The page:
Edmund Burke, Paine’s great nemesis, argued that such mediating structures also express in their very forms the actual shape of our society — evolved over time out of affectionate sentiments, practical needs, and common aspirations. “We begin our public affections in our families,” Burke wrote. “We pass on to our neighborhoods, and our habitual provincial connections. These are inns and resting-places. Such divisions of our country as have been formed by habit, and not by a sudden jerk of authority, were so many little images of the great country in which the heart found something which it could fill.” To sweep them away and leave only the citizen and the state would rob society of its sources of warmth, loyalty, and affinity, and of the most effective means of enacting significant social improvements.The second article mentioned here expresses conservative sentiments as follows:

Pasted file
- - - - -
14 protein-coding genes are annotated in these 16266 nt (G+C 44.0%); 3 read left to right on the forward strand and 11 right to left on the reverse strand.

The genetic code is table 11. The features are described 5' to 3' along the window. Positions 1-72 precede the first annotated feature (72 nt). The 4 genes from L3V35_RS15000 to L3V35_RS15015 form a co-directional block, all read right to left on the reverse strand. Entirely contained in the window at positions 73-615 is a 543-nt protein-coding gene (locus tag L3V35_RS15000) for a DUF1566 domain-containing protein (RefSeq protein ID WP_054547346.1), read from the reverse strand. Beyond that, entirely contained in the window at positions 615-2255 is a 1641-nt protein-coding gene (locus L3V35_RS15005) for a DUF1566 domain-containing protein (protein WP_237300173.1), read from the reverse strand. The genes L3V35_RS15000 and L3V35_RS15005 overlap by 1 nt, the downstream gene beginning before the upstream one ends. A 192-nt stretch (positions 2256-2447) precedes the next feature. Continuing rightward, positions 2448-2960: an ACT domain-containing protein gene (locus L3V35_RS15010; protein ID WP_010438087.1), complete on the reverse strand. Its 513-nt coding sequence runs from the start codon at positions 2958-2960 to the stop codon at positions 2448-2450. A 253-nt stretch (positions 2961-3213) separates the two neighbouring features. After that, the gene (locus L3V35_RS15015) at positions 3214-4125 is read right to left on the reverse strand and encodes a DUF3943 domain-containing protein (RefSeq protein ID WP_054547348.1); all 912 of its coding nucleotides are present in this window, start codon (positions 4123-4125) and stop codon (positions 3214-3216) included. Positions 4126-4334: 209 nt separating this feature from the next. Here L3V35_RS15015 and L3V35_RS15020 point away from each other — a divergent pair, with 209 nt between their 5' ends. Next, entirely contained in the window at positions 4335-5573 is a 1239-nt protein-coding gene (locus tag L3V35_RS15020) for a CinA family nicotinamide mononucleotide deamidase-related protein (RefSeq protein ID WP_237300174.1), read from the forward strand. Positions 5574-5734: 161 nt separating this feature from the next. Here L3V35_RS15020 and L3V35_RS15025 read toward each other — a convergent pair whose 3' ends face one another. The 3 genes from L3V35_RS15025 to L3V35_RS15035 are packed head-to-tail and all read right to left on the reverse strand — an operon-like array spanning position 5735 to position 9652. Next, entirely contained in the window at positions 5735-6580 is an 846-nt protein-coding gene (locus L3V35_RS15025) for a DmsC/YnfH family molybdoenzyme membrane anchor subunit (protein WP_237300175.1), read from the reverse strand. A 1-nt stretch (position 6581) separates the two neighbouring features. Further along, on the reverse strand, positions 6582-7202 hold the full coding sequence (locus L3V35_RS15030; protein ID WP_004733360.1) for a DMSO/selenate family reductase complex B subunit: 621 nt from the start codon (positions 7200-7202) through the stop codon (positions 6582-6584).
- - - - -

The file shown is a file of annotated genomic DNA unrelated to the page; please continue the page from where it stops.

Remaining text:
Slapping down multicultural nonsense and relativism will be an essential part of restoring the ability for self-government.Conservatives do have solutions. Our answer is not “no government”; our answer is a government that is more natural. Choice and diversity, if entrusted to people, require — and create — economic freedom. Conservatives need to learn the language of the environmental and civil-rights movements, not only because it is more marketable, but also because it more accurately reflects the organic liberty and self-government we cherish.